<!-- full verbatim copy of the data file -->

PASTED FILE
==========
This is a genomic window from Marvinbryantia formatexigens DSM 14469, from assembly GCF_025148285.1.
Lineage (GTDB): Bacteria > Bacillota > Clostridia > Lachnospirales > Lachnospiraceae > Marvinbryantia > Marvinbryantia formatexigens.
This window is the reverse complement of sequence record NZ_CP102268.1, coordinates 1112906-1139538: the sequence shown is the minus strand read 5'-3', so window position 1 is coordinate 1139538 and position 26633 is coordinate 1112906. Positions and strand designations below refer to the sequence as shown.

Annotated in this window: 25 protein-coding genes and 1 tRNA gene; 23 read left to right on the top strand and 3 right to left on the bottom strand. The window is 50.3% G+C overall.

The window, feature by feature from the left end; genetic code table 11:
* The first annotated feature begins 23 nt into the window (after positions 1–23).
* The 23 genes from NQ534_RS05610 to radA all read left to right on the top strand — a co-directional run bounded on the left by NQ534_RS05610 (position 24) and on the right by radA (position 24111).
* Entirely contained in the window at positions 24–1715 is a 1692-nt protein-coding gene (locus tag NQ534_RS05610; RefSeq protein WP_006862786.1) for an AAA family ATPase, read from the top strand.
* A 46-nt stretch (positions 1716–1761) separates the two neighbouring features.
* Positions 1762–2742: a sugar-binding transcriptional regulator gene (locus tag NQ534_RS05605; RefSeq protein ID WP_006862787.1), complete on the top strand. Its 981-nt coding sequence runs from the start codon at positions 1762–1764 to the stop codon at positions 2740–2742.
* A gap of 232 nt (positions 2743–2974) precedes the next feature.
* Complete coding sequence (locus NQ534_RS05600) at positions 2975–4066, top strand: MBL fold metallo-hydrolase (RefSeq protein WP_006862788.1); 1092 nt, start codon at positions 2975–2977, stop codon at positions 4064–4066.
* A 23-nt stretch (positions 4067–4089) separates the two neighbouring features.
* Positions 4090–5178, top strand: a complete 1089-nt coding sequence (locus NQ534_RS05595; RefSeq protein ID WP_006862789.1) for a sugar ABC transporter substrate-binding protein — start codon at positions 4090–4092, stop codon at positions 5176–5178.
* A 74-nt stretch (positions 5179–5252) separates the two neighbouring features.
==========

This is a genomic window from Marvinbryantia formatexigens DSM 14469, from assembly GCF_025148285.1.
Lineage (GTDB): Bacteria > Bacillota > Clostridia > Lachnospirales > Lachnospiraceae > Marvinbryantia > Marvinbryantia formatexigens.
This window is the reverse complement of sequence record NZ_CP102268.1, coordinates 1112906-1139538: the sequence shown is the minus strand read 5'-3', so window position 1 is coordinate 1139538 and position 26633 is coordinate 1112906. Positions and strand designations below refer to the sequence as shown.

Annotated in this window: 25 protein-coding genes and 1 tRNA gene; 23 read left to right on the top strand and 3 right to left on the bottom strand. The window is 50.3% G+C overall.

The window, feature by feature from the left end; genetic code table 11:
* The first annotated feature begins 23 nt into the window (after positions 1–23).
* The 23 genes from NQ534_RS05610 to radA all read left to right on the top strand — a co-directional run bounded on the left by NQ534_RS05610 (position 24) and on the right by radA (position 24111).
* Entirely contained in the window at positions 24–1715 is a 1692-nt protein-coding gene (locus tag NQ534_RS05610; RefSeq protein WP_006862786.1) for an AAA family ATPase, read from the top strand.
* A 46-nt stretch (positions 1716–1761) separates the two neighbouring features.
* Positions 1762–2742: a sugar-binding transcriptional regulator gene (locus tag NQ534_RS05605; RefSeq protein ID WP_006862787.1), complete on the top strand. Its 981-nt coding sequence runs from the start codon at positions 1762–1764 to the stop codon at positions 2740–2742.
* A gap of 232 nt (positions 2743–2974) precedes the next feature.
* Complete coding sequence (locus NQ534_RS05600) at positions 2975–4066, top strand: MBL fold metallo-hydrolase (RefSeq protein WP_006862788.1); 1092 nt, start codon at positions 2975–2977, stop codon at positions 4064–4066.
* A 23-nt stretch (positions 4067–4089) separates the two neighbouring features.
* Positions 4090–5178, top strand: a complete 1089-nt coding sequence (locus NQ534_RS05595; RefSeq protein ID WP_006862789.1) for a sugar ABC transporter substrate-binding protein — start codon at positions 4090–4092, stop codon at positions 5176–5178.
* A 74-nt stretch (positions 5179–5252) separates the two neighbouring features.